5. Carrie Underwood
Since Kelly Clarkson was crowned the first American Idol in 2002, the show has been the American culture’s go-to source for up and coming solo stars in all genres, from Daughtry in Rock to Jordin Sparks in pop. If any genre had its greatest rebirth in the first part of the 21st century, it would be country music. In her American Idol win, Underwood has joined artists like Kenny Chesney and Taylor Swift in bringing country some much needed life and relevance, even for those who live outside of the Bible belt. Impressively, of all the American Idols, Carrie Underwood, a country artist, is the best selling of all time, earning her a much deserved spot on our list.
Ask any artist who their favorite bands are, and odds are anyone from Jay-Z to Justin Timberlake will have Radiohead on their list. Despite a tumultuous relationship with the media and fame in general, the band has influenced everyone from rock acts like Muse to hip hop artists willing to pay upwards of one million dollars to sample their tracks. Besides consistently offering something fresh and awesome every time they release an album, Radiohead was one of the first groups to offer their album for free online. Not just a preview, not just a few songs, but the entire album. Pretty radical stuff considering the rest of the music industry was off suing 10-year-olds for downloading illegally.
No band caught the wave of political fervor in the US the way Greenday did with their release of American Idiot. While their new sound may have alienated some of their old fan-base it brought on a host of new disciples to the alter of dookie. Not even the Dixie Chicks got to bash George Bush as much Greenday, who established themselves in this decade as more than just some punk kids from the nineties. Just listen to their collaboration with U2 to see how much the band grew since 2000. If Bono believes, so do we.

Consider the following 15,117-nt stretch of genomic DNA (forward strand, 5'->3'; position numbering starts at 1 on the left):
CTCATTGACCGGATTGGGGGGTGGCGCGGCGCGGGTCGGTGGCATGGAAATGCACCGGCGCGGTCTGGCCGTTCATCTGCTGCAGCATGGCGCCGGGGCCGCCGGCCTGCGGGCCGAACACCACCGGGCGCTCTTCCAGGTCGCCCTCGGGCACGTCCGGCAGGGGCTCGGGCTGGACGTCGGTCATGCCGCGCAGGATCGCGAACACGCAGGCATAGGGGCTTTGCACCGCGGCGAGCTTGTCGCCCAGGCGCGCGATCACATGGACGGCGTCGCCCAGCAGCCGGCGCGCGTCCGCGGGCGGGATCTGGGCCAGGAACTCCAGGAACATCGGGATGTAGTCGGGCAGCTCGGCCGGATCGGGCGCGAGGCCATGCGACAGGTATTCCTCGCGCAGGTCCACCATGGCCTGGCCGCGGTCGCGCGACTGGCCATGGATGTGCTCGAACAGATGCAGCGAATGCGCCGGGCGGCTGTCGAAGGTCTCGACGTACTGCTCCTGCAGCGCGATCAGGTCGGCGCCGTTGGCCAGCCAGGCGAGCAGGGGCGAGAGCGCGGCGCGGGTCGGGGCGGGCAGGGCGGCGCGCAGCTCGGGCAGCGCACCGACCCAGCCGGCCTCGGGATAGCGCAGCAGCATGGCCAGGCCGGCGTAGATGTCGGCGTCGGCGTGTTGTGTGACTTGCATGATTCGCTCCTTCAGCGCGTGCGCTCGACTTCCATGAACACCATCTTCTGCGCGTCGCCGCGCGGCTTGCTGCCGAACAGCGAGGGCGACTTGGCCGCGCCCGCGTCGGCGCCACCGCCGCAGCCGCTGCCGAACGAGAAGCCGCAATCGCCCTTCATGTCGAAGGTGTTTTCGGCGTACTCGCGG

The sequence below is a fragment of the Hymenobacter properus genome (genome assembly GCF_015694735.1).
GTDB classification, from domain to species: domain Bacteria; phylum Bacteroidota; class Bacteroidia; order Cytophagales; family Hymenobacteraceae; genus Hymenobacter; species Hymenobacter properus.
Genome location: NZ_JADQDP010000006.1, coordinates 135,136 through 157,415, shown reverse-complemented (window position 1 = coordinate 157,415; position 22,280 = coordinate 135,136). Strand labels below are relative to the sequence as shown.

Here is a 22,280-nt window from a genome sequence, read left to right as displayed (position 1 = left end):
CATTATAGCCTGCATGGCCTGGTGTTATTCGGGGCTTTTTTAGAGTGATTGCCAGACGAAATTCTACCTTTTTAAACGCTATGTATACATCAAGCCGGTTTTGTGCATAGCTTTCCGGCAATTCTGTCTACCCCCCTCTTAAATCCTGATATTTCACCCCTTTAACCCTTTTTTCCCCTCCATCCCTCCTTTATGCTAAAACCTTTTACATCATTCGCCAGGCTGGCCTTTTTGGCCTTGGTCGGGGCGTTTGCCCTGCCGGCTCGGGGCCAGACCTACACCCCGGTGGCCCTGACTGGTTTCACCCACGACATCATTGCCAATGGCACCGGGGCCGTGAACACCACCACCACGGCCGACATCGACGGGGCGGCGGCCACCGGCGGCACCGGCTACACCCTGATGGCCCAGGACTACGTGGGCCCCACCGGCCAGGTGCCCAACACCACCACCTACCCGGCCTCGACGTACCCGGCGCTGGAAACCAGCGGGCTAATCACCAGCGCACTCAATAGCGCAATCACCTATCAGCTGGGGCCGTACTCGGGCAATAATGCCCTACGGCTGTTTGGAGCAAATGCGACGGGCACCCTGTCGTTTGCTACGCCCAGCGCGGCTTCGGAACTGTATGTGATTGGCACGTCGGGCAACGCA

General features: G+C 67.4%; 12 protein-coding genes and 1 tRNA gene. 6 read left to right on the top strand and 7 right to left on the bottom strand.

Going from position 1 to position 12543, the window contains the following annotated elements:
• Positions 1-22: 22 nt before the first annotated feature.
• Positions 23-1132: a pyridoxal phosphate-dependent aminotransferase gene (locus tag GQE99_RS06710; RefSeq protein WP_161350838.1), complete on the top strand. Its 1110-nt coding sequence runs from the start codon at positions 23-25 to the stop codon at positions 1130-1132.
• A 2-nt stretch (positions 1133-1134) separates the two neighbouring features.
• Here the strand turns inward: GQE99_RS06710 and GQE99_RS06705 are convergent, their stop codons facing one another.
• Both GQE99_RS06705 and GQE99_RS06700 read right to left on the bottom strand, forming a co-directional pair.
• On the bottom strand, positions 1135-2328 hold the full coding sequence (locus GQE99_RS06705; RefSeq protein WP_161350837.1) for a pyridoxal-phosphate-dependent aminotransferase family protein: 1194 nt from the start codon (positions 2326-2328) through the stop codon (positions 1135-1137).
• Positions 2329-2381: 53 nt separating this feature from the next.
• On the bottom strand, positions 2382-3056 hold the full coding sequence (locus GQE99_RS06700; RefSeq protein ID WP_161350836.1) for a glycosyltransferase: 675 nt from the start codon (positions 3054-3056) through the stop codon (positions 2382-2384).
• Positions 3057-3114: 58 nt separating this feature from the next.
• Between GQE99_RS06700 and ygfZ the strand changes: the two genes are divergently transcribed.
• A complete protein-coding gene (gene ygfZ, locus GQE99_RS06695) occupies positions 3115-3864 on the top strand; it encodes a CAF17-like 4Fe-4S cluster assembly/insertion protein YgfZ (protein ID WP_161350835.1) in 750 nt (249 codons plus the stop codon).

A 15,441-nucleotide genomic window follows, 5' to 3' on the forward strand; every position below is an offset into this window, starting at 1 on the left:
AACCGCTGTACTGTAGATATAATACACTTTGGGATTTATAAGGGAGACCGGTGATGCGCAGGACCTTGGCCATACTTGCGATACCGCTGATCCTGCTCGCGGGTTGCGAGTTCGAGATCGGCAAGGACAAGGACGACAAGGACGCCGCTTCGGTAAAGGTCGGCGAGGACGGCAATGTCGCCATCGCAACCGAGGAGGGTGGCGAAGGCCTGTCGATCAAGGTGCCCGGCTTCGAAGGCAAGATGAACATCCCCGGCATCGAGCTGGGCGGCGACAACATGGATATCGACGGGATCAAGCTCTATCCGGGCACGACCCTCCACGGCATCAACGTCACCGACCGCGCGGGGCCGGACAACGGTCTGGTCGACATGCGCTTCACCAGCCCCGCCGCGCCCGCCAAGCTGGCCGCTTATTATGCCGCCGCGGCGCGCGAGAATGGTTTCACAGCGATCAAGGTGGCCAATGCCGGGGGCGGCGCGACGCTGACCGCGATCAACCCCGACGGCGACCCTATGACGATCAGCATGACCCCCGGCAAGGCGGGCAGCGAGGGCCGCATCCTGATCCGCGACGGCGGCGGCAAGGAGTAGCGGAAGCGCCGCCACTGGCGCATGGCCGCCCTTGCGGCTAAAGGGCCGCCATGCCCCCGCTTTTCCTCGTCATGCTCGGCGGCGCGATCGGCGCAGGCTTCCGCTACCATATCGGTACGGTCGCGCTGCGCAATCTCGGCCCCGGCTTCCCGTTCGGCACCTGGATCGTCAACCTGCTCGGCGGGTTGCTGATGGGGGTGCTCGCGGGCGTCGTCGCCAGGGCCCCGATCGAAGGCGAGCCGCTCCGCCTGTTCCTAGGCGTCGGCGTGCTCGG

8. Kanye West
I hate to put him here, since he’s already his own biggest fan, but there’s no denying that Kanye West is part of what’s making rap interesting again. Described by many other hip hoppers as something of a genius, Jay-Z’s production protégé made both the pop and rap world stop and listen as each unique single dropped. Not to mention, his inability to keep his mouth shut has provided some of the greatest unintentional comedic moments television has seen in a long time.
9. Fallout Boy
For a hot second it seemed like white kids living in the suburbs that didn’t listen to rap music had only one other option: emo pop-rock. Fallout Boy, the genre’s most commercial success of the decade, achieved what popular and seemingly underground acts like Taking Back Sunday and Brand New could not. How did they do it? Two ways: never taking themselves too seriously and not being afraid to “sell out” for teenaged girls. While it looks like the band may be slowly falling into obscurity, as they announced they were parting ways late this year, for a while there Fall Out Boy were selling out stadiums and holding respectable spots on the Billboard 100. And if that’s how they go out, it’s not too shabby.
10. Justin Timberlake
Out of all the hoopla that was the boy band scene of the late 90’s and 2000’s only one man has been left standing. Clearly citing artists like Al Green and Michael Jackson as influences may seem like a kiss of death for other white boys from boy bands, but Justin Timberlake has elevated his talent and charm to a level where it all seems to work, silencing critics and pleasing fans old and new. He has also been a refreshingly classy guy through it all. Timberlake was named the most charitable celebrity this year, beating out even Angelina Jolie. While his success may never reach that of the gloved one, JT is still turning out good music and giving other guys in the male solo category a run for their money.